If you didn’t think the holidays were a good time to get hired, you’re probably in for a big surprise this year. Throughout November employers added 203,000 jobs; a full 23,000 more jobs than economists had expected.
Similarly, the unemployment rate, which hovered at 7.3% in October, dropped to 7%, while the labor force participation rate rose slightly from 62.8% in October to a solid 63% in November.
For now 2013 is on track to be the best year for job creation since 2005, before the economic collapse. In the past 12-months job growth has averaged around 195,000 new jobs a month. And the solid job growth shown throughout 2013 suggests that the economy may have begun to accelerate.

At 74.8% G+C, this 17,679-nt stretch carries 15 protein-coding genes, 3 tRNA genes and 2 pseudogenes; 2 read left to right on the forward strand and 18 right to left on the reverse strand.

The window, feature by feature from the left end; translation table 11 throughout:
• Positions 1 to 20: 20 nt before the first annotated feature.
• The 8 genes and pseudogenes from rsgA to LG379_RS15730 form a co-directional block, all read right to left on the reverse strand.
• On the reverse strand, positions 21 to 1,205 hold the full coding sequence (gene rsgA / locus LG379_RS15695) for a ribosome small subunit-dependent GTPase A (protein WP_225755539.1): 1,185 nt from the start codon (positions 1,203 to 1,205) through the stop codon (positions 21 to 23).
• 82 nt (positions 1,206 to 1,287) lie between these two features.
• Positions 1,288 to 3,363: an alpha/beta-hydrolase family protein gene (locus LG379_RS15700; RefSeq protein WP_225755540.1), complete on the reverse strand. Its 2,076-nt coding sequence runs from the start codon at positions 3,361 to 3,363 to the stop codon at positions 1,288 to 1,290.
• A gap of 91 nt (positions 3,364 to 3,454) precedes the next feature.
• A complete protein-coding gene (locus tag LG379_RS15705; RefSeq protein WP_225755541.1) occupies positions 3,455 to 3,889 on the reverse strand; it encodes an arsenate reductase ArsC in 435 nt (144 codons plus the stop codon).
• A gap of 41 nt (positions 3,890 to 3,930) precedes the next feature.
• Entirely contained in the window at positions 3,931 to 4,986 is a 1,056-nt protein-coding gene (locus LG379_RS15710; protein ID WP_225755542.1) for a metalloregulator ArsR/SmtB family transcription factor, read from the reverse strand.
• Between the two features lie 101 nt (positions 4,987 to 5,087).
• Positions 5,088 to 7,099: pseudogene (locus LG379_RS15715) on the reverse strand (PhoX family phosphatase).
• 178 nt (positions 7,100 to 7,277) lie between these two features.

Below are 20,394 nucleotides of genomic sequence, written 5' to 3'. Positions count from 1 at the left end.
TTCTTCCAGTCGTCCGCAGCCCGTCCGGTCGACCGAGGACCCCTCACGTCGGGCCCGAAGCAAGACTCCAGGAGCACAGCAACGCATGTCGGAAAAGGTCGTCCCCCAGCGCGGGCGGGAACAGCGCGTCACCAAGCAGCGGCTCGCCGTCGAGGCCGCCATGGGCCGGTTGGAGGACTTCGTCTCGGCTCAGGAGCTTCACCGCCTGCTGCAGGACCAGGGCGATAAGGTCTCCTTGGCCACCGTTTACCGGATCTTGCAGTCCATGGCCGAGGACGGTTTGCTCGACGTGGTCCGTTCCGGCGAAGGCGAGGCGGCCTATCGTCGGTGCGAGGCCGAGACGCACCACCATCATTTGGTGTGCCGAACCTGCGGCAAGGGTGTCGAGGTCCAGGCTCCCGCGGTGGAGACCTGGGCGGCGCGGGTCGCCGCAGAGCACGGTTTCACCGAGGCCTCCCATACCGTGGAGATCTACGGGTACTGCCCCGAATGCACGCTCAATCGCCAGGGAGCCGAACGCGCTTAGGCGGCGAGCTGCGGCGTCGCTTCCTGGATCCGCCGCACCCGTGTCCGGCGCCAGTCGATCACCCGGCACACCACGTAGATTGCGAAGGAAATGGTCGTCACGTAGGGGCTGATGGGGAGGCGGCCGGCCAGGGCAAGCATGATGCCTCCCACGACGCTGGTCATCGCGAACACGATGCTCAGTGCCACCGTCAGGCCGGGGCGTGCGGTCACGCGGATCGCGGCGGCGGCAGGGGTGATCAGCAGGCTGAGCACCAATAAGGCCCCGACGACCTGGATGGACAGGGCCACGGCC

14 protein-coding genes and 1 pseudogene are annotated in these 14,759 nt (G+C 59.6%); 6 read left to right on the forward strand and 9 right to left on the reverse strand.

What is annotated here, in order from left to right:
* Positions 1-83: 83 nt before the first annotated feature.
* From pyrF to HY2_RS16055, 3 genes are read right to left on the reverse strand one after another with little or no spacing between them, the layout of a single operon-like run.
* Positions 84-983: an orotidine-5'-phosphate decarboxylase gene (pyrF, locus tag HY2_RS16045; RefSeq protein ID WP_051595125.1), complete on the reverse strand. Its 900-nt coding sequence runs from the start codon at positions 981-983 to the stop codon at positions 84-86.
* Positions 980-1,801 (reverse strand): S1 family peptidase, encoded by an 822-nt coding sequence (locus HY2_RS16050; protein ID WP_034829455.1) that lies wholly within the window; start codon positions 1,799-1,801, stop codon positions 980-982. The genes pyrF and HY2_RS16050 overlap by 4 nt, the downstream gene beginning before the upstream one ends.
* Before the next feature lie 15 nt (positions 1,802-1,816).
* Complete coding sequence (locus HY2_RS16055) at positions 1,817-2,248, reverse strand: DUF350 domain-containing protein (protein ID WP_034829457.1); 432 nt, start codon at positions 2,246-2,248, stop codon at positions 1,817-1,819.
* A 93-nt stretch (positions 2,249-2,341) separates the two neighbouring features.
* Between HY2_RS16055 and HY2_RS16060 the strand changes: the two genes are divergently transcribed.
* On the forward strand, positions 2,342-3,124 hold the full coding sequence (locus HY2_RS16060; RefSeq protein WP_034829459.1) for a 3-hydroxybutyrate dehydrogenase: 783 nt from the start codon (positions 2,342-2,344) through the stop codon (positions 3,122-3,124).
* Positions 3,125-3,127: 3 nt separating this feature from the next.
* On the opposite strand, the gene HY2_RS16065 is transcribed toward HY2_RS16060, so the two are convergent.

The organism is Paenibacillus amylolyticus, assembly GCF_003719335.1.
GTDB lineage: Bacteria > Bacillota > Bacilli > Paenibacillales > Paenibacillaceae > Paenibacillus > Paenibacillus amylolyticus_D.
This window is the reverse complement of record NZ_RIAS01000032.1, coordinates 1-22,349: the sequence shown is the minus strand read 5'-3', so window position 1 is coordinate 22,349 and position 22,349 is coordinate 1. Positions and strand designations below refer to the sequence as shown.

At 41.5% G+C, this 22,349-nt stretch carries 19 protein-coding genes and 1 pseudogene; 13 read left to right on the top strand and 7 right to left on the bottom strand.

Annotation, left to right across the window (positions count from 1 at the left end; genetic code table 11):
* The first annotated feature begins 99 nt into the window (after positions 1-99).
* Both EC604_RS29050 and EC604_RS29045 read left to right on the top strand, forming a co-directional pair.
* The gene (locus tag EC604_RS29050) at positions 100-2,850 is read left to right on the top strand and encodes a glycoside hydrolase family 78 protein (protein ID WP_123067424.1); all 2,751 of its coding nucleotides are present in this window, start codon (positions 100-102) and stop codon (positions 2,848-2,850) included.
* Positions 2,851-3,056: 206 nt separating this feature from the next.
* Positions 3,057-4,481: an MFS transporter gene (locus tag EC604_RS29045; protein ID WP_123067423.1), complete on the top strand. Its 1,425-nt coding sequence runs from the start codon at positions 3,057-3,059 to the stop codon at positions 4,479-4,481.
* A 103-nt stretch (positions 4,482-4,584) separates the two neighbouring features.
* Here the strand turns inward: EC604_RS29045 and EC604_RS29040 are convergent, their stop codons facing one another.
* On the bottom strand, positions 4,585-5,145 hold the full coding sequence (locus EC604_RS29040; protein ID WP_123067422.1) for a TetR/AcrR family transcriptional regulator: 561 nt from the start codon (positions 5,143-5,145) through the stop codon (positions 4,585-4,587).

But, while many economists see the decrease in unemployment and the increase in the labor participation rate as a positive indicator, some point out that although the unemployment rate has dropped steadily throughout 2013, the decline hasn’t been solely driven by the creation of full-time, high income jobs. Many of the jobs that have been added have been part time or lower wage base positions.
Nonetheless, the news remains encouraging for the 11 million Americans who remain unemployed. This month’s job report shows that hiring was broad based with big gains across several sectors that represent the highest and lowest ends of the pay scale.
In the aftermath of the financial crisis, the U.S. lost 8.7 million jobs. As of November, 7.4 million of those jobs have been brought back.